Legislation for Education Savings Accounts Offers Alternative to Controversial Vouchers

by Rusty Pugh and Jody Brown

(AgapePress) – A bill has been introduced in the U.S. Senate that would give parents resources to help with their child's education using their own money, while avoiding vouchers that use public funds.

GOP Senator Tim Hutchinson of Arkansas and New Jersey Democratic Senator Robert Torricelli have reintroduced a bill to create Education Savings Accounts. This proposal passed in the last Congress but was vetoed by Bill Clinton. Hutchinson says the bill would increase the amount parents could put into education savings accounts for educational purposes, without tax liabilities.

The Republican Senator says the bill would also expand who could contribute to the account, such as relatives, parents' employers, a union, or a charitable organization.

“It brings new resources to help prepare for a child's education. I think it's a very good approach,” Hutchinson says. “I support the concept of opportunity scholarships, which are commonly called 'vouchers.' But this [legislation] avoids the controversy around the vouchers because it's not using public funds — they're all private resources, but there's an incentive for them to be put into these funds because of the tax benefit.”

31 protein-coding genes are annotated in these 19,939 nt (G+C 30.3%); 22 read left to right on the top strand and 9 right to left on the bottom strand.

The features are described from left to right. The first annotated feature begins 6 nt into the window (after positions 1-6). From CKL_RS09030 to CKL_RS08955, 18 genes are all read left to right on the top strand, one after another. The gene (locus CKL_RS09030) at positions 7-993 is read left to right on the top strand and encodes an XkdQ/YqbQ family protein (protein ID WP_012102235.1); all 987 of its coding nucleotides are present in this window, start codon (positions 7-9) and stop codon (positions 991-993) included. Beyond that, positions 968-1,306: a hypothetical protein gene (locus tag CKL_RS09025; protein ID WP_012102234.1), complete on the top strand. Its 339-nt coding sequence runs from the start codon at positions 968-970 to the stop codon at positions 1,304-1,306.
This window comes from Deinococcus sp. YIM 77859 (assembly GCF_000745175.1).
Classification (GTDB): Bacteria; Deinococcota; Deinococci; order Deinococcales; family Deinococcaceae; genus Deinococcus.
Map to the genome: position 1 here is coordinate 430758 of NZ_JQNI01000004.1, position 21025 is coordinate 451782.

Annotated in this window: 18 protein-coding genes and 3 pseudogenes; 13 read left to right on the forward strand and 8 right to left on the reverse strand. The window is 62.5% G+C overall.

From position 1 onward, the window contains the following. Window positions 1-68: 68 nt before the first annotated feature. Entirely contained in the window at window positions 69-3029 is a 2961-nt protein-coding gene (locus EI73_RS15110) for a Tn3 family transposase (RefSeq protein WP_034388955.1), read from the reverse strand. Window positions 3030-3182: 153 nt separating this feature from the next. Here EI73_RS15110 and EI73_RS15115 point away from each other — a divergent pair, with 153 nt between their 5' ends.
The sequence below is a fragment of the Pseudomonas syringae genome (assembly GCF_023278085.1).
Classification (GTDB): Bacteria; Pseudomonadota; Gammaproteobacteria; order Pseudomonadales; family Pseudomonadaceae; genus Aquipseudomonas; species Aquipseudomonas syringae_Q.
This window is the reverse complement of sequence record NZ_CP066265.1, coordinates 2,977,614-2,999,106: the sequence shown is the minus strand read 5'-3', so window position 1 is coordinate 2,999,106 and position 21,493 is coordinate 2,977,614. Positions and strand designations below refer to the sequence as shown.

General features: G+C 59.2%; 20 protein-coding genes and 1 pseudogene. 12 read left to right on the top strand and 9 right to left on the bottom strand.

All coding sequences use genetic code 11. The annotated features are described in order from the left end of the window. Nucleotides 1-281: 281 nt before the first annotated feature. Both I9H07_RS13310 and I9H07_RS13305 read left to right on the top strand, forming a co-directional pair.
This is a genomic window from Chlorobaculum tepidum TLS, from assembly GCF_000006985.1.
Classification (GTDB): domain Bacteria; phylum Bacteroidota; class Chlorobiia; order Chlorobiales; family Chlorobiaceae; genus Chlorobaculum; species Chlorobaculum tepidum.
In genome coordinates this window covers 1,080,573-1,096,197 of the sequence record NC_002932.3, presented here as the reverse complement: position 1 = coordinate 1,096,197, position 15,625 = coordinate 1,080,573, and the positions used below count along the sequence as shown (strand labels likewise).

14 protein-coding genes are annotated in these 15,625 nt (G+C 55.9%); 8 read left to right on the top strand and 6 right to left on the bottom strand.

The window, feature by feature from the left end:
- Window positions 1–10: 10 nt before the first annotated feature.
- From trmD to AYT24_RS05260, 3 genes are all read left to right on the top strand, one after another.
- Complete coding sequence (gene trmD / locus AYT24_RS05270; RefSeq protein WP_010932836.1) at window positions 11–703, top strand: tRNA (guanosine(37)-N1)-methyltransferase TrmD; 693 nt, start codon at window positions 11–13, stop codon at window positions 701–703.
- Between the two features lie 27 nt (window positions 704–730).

Hutchinson believes the ESAs will infuse billions of new, private dollars into education. The proposed bill would allow parents to set aside as much as $2,000 each year for each child. Permissible expenses would include tuition, home computers, tutoring, after-school programs, and school supplies and uniforms.

The two sponsors of the legislation say the ESAs will leave money in public schools while allowing families to take advantage of the private school option without draining money from public schools. That option, they say, is beneficial to public schools.

“Private schools play an important role in our society,” Senator Torricelli says. “They alleviate some of the burden on public schools, and if Catholic schools were to close, it would cost $16 billion to accommodate their students.”

According to the Joint Committee on Tax, 70% of the families who benefit from ESAs make less than $75,000. They also found that 75% of the parents who will use the accounts will be public school parents.

“Public education is no longer totally free,” Torricelli says. “There are numerous expenses that public schools just cannot afford.” He cited updated educational software, after-school programs, and private tutoring lessons as examples. “The burden for these costs falls to parents.”

The legislation was originally sponsored by the late Senator Paul Coverdell of Georgia. In his honor, the accounts are officially being called “Coverdell Education Savings Accounts.”

(This update courtesy of Agape Press.)

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